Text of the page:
1 Aug 1998
FANCY FOOTWORK(HKTDC Fashion - Footwear,1998)
Men's Dress Shoes
DESPITE the phenomenal rise in the popularity of trainers and casual shoes in recent years, there are still occasions when something a little smarter is called for. Men's dress shoes are the answer. Whether opting for traditional or modern styles, there are plenty of companies catering for all market and budget requirements.
Established in 1986, Hang Lee Shoes Co Ltd manufactures and exports footwear, including men's shoes from sandals to boots in both leather and man-made materials, shoes, mainly in PU, for women, and children's shoes, in leather and PU, in its two factories in mainland China.
Production capacity for men's dress shoes is 20,000 pairs a month. PU comes from Taiwan and Germany, while leather comes from Spain, Germany and Brazil.
"We have recently introduced a new line in our men's footwear range. Taking their modern design inspiration from Italy, the shoes also feature a new PU sole that is much lighter and more flexible than before," says merchandiser Katima Khan.
Among this new range are suede lace-ups, leather loafers, and other slip-on styles, priced from HK$78 to HK$98 FOB Hong Kong a pair.
Minimum order is 700 pairs, with delivery taking 25-40 days after order confirmation. According to Khan, the company's main markets are Russia, Germany, Poland, the Philippines and the US, and shoes carry the brand name Max'De.
Men's dress shoes are a relatively new product for Topping Footwear Mfg Co, although the company has been manufacturing a range of men's, women's and children's shoes since its establishment in 1993. Modern styles in leather and PU include brogues, loafers and lace-up shoes in a variety of colours, according to marketing assistant Shanice Yau.
Minimum order is 500 pairs per colour and style, and delivery takes 50-60 days after receipt of L/C. The firm accepts OEM orders, and the main markets are Europe and Asia.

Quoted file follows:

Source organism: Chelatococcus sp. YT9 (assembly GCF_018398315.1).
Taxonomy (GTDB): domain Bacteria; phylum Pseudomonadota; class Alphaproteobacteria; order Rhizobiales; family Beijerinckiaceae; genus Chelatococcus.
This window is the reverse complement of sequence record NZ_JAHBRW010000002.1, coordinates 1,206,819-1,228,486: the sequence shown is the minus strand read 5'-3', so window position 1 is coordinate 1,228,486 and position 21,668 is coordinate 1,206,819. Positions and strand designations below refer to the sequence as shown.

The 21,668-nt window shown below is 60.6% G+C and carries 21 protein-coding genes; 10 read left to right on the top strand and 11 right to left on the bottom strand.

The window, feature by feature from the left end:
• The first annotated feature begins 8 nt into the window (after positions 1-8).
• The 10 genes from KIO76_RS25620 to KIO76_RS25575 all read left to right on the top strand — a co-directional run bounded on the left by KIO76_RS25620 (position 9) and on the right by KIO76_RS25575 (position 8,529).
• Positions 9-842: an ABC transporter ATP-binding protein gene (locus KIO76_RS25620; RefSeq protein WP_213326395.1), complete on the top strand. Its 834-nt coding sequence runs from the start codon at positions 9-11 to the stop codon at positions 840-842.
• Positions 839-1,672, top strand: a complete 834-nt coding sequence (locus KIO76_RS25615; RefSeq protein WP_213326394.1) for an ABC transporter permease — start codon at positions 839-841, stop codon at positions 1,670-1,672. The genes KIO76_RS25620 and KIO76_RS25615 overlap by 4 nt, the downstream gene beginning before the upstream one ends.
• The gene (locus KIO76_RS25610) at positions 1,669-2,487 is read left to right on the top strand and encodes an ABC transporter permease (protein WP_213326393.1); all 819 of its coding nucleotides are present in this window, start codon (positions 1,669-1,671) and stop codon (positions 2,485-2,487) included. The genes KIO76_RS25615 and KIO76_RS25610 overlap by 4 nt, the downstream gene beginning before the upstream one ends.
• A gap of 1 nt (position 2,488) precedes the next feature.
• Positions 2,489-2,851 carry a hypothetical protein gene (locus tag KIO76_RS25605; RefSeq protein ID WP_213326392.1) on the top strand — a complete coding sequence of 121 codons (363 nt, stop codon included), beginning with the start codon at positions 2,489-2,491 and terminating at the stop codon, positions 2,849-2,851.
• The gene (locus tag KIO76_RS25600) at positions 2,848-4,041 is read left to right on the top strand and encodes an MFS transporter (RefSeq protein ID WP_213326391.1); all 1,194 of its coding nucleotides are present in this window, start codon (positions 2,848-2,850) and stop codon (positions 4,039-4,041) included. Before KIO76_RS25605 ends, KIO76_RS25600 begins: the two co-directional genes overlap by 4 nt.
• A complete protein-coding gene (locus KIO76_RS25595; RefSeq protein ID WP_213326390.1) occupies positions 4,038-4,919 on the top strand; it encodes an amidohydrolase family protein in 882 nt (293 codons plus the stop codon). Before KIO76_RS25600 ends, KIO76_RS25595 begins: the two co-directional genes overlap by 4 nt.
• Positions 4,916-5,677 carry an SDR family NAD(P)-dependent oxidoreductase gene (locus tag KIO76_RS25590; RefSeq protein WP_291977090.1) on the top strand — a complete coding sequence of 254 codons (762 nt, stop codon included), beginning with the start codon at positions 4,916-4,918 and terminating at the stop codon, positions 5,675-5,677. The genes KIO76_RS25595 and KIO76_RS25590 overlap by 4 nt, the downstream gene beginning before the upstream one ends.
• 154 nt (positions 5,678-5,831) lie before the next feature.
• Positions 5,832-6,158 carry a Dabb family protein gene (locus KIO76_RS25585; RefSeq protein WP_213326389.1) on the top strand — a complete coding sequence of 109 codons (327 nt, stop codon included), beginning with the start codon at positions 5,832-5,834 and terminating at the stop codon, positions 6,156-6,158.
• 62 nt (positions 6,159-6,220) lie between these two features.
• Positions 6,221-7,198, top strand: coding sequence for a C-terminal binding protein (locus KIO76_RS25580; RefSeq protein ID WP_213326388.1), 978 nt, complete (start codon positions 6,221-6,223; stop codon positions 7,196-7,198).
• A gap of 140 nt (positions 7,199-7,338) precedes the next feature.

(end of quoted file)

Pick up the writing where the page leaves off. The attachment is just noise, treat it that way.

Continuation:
Eric Shen, assistant general manager of China Hua Yuan Co Ltd, says: "We are in the business of classic, traditional models which don't change too much from year to year. Ours is the more mature customer who wants shoes for a formal occasion."
China Hua Yuan is a trading company dealing in men's and ladies' shoes. It works closely with the manufacturer on the mainland, and provides the factory with materials, design specifications, market information and the brand name Plaudy.
Shoes, in genuine leather, are available in a variety of styles and colours from dark brown loafers to red slip-on styles with a tassel detail and sell for about US$16 FOB Hong Kong a pair.
Established in 1964, the company has been trading in shoes for the past decade and sells mainly to France, Canada and South Africa.
Minimum order size is 2,000 pairs for delivery 45 days after order confirmation. The company sources genuine kid leather and cowhide from India and South America, Shen says. "[Mainland] China is facing intense competition from other Asian countries, particularly from the sub-continent. We must, therefore, compete in terms of quality, service and styling."
Established in 1967, Noboe's Trading Co Ltd manufactures men's and ladies' leather and PU shoes.
The company produces 25,000 pairs a month, made of leather and PU from Italy, the US, Brazil, Japan and the mainland.
Styles are modern and practical. The B29908 is a matt black leather lace-up shoe that sells for US$16, the B21930 is a patent leather slip-on shoe priced at US$17, and the D24101 is a brown leather lace-up selling for US$16.50 FOB Hong Kong.
Manager Carol Kwan says the company accepts minimum orders of 3,000-4,000 pairs, depending on the model, and delivery takes 60 days after order confirmation. Main markets are Japan, Russia, the US and mainland China, where shoes carry the brand names R.A.M.O., London Collection, and Noboe's.
Dunruns Int'l Ltd specialises in the manufacture of traditional styles in leather and occasionally PU under the brand name Dunruns.
The firm's main market is mainland China. "We have classic designs, but we are also introducing new lines based on Italian designs which we think will be popular. In the past we have concentrated on the China market but this year we hope to break into some overseas markets, particularly Australia, where there is a large Chinese population, and the US. Rather than concentrate on the US$16 sector, we plan to aim for the high-end of the market," says director Seath Wong.